Since 1980, a series of legislative acts and judicial decisions have affected the ownership, scope, and duration of patents. These changes have coincided with historic increases in patent activity among academic institutions. This article presents an empirical study of how changes to patent policy precipitated responses by academic institutions, using spline regression functions to model their patent activity. We find that academic institutions typically reduced patent activity immediately before changes to the patent system, and increased patent activity immediately afterward. This is especially true among research universities. In other words, academic institutions responded to patent incentives in a strategic manner, consistent with firm behavior, by reacting to the preferences of internal coalitions to capture unrealized economic value in intellectual property. University patent activity, as a response to patent law changes, carries important economic and normative implications. The patent system uses private economic incentives to promote innovation, but academic institutions are charitable organizations intended to promote the public good. This study demonstrates that patent incentives may have encouraged academic institutions to invest in patentable innovation—in ways that potentially limit access to innovation—in order to internalize private economic value.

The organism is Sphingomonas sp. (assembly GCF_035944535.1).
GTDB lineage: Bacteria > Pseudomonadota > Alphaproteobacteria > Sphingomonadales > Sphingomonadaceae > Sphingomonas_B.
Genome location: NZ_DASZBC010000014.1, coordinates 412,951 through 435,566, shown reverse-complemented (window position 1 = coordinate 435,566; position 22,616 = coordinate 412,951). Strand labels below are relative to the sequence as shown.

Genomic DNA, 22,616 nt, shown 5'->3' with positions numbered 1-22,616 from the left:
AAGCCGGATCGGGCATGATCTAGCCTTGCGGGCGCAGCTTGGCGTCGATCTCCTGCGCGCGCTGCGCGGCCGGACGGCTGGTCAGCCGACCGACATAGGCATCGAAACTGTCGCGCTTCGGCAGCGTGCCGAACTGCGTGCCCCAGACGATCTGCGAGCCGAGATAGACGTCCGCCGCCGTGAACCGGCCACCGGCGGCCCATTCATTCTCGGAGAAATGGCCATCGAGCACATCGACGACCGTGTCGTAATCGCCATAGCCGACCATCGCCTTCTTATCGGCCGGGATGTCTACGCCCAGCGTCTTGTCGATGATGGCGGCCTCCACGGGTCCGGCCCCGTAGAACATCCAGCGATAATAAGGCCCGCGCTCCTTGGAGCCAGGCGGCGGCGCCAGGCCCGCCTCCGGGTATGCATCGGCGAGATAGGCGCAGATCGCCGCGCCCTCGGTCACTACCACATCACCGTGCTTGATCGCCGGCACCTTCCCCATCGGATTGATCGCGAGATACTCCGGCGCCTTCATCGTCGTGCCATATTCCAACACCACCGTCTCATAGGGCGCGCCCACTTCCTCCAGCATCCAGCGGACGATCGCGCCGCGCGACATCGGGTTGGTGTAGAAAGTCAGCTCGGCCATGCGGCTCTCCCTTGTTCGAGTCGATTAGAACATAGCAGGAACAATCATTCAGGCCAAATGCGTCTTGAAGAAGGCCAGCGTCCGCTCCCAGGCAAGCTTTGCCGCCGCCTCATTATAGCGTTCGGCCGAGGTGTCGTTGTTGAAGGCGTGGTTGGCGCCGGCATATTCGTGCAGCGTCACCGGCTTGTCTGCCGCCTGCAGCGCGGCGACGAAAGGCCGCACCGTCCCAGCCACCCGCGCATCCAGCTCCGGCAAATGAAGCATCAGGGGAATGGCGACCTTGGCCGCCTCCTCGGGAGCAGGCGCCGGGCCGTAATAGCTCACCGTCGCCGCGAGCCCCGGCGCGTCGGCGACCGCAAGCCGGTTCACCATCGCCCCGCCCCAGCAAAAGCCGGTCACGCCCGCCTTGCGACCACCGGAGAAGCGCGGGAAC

Patent working requirements exist throughout the world to ensure that the exclusive rights granted through patents result in an economic benefit to the granting jurisdiction. In India, if a patent is not locally worked within three years of its issuance, any person may request a compulsory license, and if the patent is not adequately worked within two years of the grant of such a compulsory license, it may be revoked. The potency of India’s patent working requirement was demonstrated by the 2012 issuance of a compulsory license for Bayer’s patented drug Nexavar. In order to provide the public with information about patent working, India requires every patentee to file an annual statement on “Form 27” describing the working of each of its issued Indian patents. We conducted the first comprehensive and systematic study of all Forms 27 filed in India with respect to a key industry sector: mobile devices. We obtained from public online records 4,916 valid Forms 27, corresponding to 3,126 mobile device patents. These represented only 20.1% of all Forms 27 that should have been filed and corresponded to only 72.5% of all mobile device patents for which Forms 27 should have been filed. Forms 27 were missing for almost all patentees, and even among Forms 27 that were obtained, almost none contained useful information regarding the working of the subject patents or fully complying with the informational requirements of the Indian Patent Rules. Patentees adopted drastically different positions regarding the definition of patent working, while several significant patentees claimed that they or their patent portfolios were simply too large to enable the reporting of required information. Many patentees simply omitted required descriptive information from their Forms 27 without explanation. It is likely that a combination of factors have led to this high degree of non-compliance, namely technical and administrative failures of the Indian Patent Office, and inadvertent or deliberate omissions by patent holders. However, it is also likely that there are more fundamental issues concerning the very notion of working requirements with respect to complex, multi-patent products. In effect, products that embody dozens of technical standards and thousands of patents may not necessarily be amenable to individual-level reporting of working, or even working requirements themselves. We hope that this study will contribute to the ongoing global conversation regarding the most appropriate means for collecting and disseminating information regarding the working of patents.